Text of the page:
Why am I sending this to you? As you can imagine, I have no intention of watching the All Star Game this year, which is something I watch annually. But now I’ve decided to take this one step further. I will not be attending any games this season at Progressive Field. This pains me a great deal. I have two little boys who have never been to a major league game before. I wanted to take them last year for the first time, but couldn’t due to the pandemic. This year I planned to take them multiple times, and to let them have a special outing with their grandad. But not this year. Baseball is special to me and my family. It is generational. It is dear to my heart. In my family, it is about fathers and sons. It is about players and teams from the past that we reminisce about and cherish. But not this year. 
I imagine this email will be cast aside. So be it. I will not support the league, and sadly my beloved Indians, because of the league’s actions. I know there are others who feel the same way. Please, please just stick to baseball. 
Good for you, reader. I hope there are tens of thousands of baseball fans just like you who write to your local team to tell them that you’re sick of this woke corporate bullying, and of them politicizing every damn thing.
I remind you of the Hannah Arendt quote that started this post:
The members of the elite did not object at all to paying a price, the destruction of civilization, for the fun of seeing how those who had been excluded unjustly in the past forced their way into it.
These elites — media, political, medical, corporate, military, athletic — are destroying the fabric of life in this country for the sake of their ideological crusade. When the shooting starts, remember: they did this to us.

UPDATE: David Brooks, who says he strongly opposes the Georgia law, said today he is uncomfortable with big powerful corporations exercising political power. He’s right:

UPDATE.2: A reader this morning sends me the e-mail he sent to Major League Baseball and the Philadelphia Phillies:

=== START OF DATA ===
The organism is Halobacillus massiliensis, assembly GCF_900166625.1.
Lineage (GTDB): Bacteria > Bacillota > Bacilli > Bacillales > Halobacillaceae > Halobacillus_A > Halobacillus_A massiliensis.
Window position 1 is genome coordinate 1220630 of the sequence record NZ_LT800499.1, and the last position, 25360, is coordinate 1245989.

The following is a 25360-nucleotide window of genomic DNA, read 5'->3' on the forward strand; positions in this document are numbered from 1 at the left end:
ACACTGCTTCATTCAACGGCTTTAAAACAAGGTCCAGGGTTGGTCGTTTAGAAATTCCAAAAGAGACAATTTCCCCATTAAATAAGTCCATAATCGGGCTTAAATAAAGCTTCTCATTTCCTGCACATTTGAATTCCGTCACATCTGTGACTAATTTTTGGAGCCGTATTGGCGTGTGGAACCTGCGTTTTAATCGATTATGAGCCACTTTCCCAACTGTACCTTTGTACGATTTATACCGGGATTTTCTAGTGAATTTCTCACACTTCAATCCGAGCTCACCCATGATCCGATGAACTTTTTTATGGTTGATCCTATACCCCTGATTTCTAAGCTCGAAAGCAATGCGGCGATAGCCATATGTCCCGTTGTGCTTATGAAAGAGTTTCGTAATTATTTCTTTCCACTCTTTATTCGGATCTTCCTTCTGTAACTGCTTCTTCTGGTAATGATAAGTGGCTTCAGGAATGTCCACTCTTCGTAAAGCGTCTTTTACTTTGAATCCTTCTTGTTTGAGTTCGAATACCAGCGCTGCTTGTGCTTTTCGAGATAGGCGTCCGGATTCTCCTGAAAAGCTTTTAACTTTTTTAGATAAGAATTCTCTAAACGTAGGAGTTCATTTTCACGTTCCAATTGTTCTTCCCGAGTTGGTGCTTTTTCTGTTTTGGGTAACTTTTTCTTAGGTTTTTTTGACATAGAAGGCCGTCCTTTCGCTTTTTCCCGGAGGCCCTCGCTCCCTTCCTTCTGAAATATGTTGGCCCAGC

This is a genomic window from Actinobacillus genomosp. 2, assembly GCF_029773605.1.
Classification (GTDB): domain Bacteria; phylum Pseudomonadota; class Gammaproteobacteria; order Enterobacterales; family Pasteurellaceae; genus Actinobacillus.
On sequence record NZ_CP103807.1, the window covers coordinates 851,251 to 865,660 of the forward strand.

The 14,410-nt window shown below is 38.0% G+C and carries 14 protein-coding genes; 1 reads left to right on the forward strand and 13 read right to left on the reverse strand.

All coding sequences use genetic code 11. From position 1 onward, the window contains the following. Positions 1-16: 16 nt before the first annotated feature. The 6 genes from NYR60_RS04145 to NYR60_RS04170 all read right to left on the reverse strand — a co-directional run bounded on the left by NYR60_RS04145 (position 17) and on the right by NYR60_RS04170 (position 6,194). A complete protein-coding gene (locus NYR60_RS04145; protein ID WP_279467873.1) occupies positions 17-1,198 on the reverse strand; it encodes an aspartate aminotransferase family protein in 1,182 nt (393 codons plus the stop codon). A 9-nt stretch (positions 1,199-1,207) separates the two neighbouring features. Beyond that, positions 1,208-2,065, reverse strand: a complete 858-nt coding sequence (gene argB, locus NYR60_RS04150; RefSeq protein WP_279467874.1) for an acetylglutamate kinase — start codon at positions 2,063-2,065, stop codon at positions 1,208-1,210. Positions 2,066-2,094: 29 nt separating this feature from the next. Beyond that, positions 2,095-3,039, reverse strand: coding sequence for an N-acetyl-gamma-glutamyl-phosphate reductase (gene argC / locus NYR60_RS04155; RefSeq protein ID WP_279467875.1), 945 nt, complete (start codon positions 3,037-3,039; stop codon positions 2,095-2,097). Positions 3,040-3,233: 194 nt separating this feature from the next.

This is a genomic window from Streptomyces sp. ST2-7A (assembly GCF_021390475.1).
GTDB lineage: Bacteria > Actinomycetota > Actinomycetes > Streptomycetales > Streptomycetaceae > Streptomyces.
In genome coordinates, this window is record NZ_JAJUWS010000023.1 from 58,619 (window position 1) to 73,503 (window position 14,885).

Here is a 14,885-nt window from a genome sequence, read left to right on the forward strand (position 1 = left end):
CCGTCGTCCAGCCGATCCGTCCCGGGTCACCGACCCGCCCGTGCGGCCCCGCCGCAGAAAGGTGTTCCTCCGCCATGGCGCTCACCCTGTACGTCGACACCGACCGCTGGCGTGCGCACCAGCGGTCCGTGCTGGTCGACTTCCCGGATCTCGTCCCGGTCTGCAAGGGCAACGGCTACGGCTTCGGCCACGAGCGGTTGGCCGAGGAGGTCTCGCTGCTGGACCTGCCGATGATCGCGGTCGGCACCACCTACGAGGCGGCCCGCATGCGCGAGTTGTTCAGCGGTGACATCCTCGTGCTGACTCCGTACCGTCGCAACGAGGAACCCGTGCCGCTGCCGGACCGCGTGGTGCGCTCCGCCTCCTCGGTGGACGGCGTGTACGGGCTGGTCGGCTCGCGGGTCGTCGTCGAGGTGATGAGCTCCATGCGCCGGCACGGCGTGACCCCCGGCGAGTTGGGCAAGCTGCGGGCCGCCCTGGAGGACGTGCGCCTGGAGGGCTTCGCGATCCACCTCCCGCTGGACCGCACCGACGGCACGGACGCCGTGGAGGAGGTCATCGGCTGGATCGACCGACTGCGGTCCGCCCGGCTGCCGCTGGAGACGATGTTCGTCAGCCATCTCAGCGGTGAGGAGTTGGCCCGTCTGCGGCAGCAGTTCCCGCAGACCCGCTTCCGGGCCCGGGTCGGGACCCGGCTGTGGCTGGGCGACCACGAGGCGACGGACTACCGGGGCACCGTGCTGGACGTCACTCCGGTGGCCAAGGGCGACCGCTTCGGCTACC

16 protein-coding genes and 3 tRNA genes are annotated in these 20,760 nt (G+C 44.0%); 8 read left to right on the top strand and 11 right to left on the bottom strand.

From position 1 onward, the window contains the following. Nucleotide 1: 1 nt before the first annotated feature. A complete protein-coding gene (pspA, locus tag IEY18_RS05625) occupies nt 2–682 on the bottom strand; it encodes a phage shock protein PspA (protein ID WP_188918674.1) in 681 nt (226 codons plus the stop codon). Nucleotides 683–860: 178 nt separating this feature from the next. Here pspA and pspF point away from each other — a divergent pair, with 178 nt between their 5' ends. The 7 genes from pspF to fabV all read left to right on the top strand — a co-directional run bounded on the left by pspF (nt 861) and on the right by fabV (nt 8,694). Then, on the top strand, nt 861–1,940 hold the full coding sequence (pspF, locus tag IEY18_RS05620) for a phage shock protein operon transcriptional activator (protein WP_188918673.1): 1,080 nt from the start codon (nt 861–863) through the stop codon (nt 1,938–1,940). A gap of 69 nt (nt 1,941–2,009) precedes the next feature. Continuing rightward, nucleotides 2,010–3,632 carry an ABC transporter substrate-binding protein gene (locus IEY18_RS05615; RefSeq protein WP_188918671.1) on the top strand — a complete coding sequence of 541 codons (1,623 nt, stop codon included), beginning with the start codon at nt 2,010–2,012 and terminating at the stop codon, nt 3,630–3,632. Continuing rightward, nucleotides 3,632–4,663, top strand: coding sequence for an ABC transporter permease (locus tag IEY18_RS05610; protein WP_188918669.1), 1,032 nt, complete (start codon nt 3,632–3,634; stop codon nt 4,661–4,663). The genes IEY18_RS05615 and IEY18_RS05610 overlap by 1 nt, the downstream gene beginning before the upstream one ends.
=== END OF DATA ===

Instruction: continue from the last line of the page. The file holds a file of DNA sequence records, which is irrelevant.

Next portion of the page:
Dear MLB and Phillies

I know no one will read this. I know my voice does not matter to you. I fell in love with baseball on October 21st 1980 when the Phillies beat the Royals in the World Series. I love baseball. Now you have decided to politicize the game. Baseball was always my escape from the trial and troubles of this world. Now its just one more politicized drag on the world with your recent decision to involve your self in politics (specifically a Georgia voter law). I will not be buying merchandise, tickets or anything else associated with MLB or the Phillies this year. Phillies baseball is something my father and I had in common. It was the one thing that held us together with our differing views on the world. That’s all gone now. I will not be taking my children to a Phillies game this year or buying them any merchandise. We will not be watching the All Star game this year, but you MLB will be safe and secure in your “politically correct” virtuousness. Stick to baseball only!

The elites of MLB really are ruining America’s pastime. I read since posting last night that the league was facing the possibility of a black players’ walkout if they didn’t do this. If that’s true, then politicized players are ruining the game. What a country we live in today… .

UPDATE.3: Apparently there was no threatened boycott by players. It was all corporate, according to ESPN reporter Howard Bryant:

about the author

Rod Dreher is a senior editor at The American Conservative. A veteran of three decades of magazine and newspaper journalism, he has also written three New York Times bestsellers—Live Not By Lies, The Benedict Option, and The Little Way of Ruthie Lemingas well as Crunchy Cons and How Dante Can Save Your Life. Dreher lives in Baton Rouge, La.